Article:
VP of Data Science Gregor Stewart on...
How can the science of data best be used in spaces as subjective as customer experience? For Gregor Stewart, a longtime fascination with that complex question was a big reason...
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Whether we’re conscious of it or not, there are certain characteristics that we typically prioritize when we’re looking for our ideal job. These often include a good salary, generous perks and benefits, a position at a well-respected company, and perhaps even a prestigious role or title.
But as it turns out, these priorities can lead us down an inauspicious path. New research shows that pursuing extrinsic goals —or goals that have to do with acquiring things and looking good as opposed to developing ourselves and bettering the world around us — is actually associated with decreased happiness and well-being over time.
Does this mean that good pay, free food at work, and beautiful office spaces are bad for us? Not at all. But it does mean that focusing too strongly on these factors in the hope that they’ll make us happy can actually have the opposite effect – and make it harder for us to achieve professional success in the long-term.
So what should we seek in an ideal job if we want to enjoy lasting happiness and well-being?
To start, we would be wise to seek jobs that promote eudaimonic happiness, which stems from the meaning and satisfaction we get from our lives and our sense of connection to the world and those around us. While hedonic happiness is fleeting at best (and can actually lead to declining happiness over time), activities associated with eudaimonic happiness have been shown to lead to greater happiness and well-being over time.
One key to eudaimonic happiness is finding work that we find personally meaningful. Most of us would agree that this is important, but regardless, we’re often pressured to pursue paths devoid of what we’re most passionate about. Doing work that is personally meaningful might mean giving back or bettering the lives of others; or it might simply mean doing work that you personally believe to be important and impactful. What’s most crucial is that the sense of meaning stems from your own values rather than someone else’s.
Another key is being in environments that encourage personal growth, helping us to learn not only from good experiences but also tough setbacks, failures, and losses. To achieve this type of growth, seek out workplaces with managers that reward smart risk-taking, growth, and learning — not just outcomes. It’s also helpful for leaders to make a habit of speaking openly about failures and mistakes. This willingness to be vulnerable creates norms around openness, leading to greater authenticity and personal growth in the workplace as a whole.
Another important factor in workplace happiness is having opportunities to build trusting, meaningful relationships with your colleagues—relationships that are deep enough to bring you joy or sustenance or a new perspective on situations in and out of work. Companies can contribute to this goal by encouraging mindfulness, which has been shown to build empathy and make us less subject to bias—helping us become better managers, colleagues, and friends. To start, look for workplaces that make mindfulness an explicit company value, offer yoga and meditation classes on-site, or at least create a dedicated space for these activities.
In addition to thinking about meaning, mindfulness, and relationships, we might also do well to consider how our next job will impact that way we take care of our bodies and our health. We all know that our health is important for its own sake, but new research is proving what many of us have suspected intuitively all along – that when we don’t take care of our bodies, our minds can’t function well either. For instance, when we don’t get enough sleep, our brains begin to tune out positive events and happy stimuli in favor of negative ones, and we also encode a disproportionate number of negative events into our long-term memory bank. Lack of exercise is similarly detrimental. When we don’t get enough exercise, our physiological stress response doesn’t function as well, meaning we get stressed out more easily and stay stressed for longer—which can wreck havoc on our bodies. Furthermore, when we’re not getting enough exercise, our capacity to grow new neurons to fuel learning, and memory is curtailed. In essence, when we’re not taking care of our bodies, our brains can’t function as well, and as a result, we’re worse at thinking, learning, and living.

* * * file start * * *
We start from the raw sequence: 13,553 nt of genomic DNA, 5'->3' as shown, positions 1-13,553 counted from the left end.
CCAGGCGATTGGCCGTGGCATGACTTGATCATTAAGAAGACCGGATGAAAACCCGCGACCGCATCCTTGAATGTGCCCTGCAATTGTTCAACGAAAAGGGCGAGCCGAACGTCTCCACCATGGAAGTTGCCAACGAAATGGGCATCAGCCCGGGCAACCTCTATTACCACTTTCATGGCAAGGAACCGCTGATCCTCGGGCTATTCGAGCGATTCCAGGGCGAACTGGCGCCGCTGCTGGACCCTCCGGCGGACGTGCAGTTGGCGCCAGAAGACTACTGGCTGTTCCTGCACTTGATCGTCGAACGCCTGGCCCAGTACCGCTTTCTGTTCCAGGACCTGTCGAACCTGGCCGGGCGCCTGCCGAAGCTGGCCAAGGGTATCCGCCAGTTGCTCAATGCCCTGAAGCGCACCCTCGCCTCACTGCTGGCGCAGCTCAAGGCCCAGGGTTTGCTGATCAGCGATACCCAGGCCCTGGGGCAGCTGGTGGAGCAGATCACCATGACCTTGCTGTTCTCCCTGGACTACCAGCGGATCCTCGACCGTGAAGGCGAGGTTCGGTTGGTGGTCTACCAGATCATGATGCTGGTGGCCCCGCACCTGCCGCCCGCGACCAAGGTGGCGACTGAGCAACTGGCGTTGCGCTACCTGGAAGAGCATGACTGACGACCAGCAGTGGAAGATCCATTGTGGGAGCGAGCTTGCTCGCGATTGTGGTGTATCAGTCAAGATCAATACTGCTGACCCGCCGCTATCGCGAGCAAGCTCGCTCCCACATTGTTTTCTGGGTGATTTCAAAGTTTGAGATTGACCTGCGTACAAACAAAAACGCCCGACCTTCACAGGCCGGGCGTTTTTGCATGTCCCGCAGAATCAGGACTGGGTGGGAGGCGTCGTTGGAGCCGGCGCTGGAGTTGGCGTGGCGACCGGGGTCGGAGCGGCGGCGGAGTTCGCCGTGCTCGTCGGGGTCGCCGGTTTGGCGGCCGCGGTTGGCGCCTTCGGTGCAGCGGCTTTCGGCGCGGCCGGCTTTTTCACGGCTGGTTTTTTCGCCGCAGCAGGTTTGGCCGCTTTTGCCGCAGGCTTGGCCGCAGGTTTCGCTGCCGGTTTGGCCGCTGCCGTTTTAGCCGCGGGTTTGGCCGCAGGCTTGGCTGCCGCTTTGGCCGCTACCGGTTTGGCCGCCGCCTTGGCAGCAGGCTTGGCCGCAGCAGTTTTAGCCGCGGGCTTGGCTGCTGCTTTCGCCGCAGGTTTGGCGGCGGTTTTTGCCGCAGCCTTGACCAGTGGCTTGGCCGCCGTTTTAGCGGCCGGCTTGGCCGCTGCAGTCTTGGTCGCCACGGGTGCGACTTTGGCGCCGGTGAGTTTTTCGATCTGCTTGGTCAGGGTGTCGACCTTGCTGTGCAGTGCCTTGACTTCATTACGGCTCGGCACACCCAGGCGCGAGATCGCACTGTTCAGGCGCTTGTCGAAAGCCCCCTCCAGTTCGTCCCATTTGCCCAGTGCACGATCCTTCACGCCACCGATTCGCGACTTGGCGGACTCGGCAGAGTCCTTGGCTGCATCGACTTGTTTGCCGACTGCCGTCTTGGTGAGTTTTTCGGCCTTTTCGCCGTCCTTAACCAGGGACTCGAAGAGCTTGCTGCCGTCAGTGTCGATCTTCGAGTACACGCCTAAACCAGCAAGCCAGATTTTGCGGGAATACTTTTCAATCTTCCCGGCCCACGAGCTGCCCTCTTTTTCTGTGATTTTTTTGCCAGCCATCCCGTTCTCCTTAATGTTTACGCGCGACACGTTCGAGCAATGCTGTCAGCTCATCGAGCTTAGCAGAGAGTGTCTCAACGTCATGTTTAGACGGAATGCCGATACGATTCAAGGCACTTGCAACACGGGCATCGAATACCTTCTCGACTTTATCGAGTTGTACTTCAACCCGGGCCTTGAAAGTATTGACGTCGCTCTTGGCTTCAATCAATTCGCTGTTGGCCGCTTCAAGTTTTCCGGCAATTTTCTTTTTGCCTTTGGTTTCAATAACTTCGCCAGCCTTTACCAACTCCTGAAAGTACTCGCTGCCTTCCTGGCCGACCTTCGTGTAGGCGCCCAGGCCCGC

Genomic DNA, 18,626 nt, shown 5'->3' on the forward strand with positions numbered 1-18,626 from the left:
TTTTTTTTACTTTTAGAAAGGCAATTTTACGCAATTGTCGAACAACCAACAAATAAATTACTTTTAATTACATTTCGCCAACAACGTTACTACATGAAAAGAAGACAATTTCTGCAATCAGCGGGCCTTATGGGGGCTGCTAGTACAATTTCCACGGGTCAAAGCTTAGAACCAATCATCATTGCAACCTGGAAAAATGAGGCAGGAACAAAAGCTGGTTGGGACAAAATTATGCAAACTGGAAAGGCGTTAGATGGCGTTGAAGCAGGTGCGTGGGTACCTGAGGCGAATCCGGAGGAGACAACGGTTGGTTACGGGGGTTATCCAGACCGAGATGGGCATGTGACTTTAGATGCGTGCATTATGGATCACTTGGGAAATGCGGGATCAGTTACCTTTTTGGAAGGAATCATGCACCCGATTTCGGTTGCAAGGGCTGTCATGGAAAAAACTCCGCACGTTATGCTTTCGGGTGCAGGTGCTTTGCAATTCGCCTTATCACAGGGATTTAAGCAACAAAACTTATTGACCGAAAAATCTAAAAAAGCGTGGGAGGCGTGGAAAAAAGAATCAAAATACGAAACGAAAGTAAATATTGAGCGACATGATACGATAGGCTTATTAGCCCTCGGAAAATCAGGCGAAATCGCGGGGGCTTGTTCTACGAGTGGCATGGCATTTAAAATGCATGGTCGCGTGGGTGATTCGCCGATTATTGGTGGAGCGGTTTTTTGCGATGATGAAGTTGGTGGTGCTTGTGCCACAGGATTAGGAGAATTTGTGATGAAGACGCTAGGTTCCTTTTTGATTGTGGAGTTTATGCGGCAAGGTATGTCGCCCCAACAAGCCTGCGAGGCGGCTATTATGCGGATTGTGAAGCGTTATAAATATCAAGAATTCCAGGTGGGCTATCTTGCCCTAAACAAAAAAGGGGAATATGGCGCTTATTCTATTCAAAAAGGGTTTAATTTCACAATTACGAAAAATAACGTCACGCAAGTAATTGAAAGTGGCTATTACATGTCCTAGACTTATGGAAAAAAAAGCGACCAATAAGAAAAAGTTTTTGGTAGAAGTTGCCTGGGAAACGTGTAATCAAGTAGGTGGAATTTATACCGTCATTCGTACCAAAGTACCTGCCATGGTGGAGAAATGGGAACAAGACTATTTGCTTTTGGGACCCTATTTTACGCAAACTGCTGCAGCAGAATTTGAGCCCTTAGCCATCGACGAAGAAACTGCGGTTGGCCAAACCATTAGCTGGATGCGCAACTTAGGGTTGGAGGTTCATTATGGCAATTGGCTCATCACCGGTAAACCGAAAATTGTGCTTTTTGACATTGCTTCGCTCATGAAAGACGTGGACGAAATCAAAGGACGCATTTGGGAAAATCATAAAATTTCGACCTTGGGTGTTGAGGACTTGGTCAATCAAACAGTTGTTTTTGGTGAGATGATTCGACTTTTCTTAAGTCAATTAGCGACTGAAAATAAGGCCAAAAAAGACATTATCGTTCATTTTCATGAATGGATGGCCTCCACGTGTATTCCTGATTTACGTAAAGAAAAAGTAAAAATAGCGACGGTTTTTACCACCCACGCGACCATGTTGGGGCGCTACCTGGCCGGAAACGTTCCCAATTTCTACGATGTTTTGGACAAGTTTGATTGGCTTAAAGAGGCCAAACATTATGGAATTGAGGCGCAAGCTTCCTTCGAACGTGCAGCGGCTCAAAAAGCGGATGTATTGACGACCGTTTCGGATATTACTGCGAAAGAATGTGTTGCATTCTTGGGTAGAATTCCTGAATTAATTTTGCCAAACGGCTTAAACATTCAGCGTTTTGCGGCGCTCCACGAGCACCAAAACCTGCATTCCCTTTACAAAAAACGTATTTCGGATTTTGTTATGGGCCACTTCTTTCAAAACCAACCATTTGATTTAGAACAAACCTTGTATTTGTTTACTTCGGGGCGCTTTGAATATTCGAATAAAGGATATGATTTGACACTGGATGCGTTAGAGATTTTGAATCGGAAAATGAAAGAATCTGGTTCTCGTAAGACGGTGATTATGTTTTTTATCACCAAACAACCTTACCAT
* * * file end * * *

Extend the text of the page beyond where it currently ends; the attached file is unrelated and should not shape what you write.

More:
How does this relate to your next job? Think about how actively potential workplaces promote good physical and mental health. Is there good work-life balance? Are people expected to work so hard that they don’t have time to sleep or exercise? Are there fitness classes or workout spaces on site? Or if not, does the company encourage employees to organize exercise groups? Does your workplace serve healthy food or encourage healthy eating habits? Does the company offer workshops or courses designed to relieve stress?
We might think of healthy food, work-life balance, and fitness norms as affecting us only when we’re at work, but when we stop to think about it, these norms actually creep into our home lives as well. If we eat healthily and meditate at work, we’ll have fewer cravings for junk food and feel less stressed and more present on the weekends—and our loved ones most likely will as well.
There’s nothing wrong with jobs that provide money, prestige, luxury, and fun. But let’s not forget that they’re not the whole story when it comes to being happy at work. When we’re looking for our dream job, let’s remember the value of work that creates meaning and kindles our imagination, work that promotes lifelong healthy behaviors, encourages connection and authenticity, and fosters learning and growth. These are the things that help us become happier.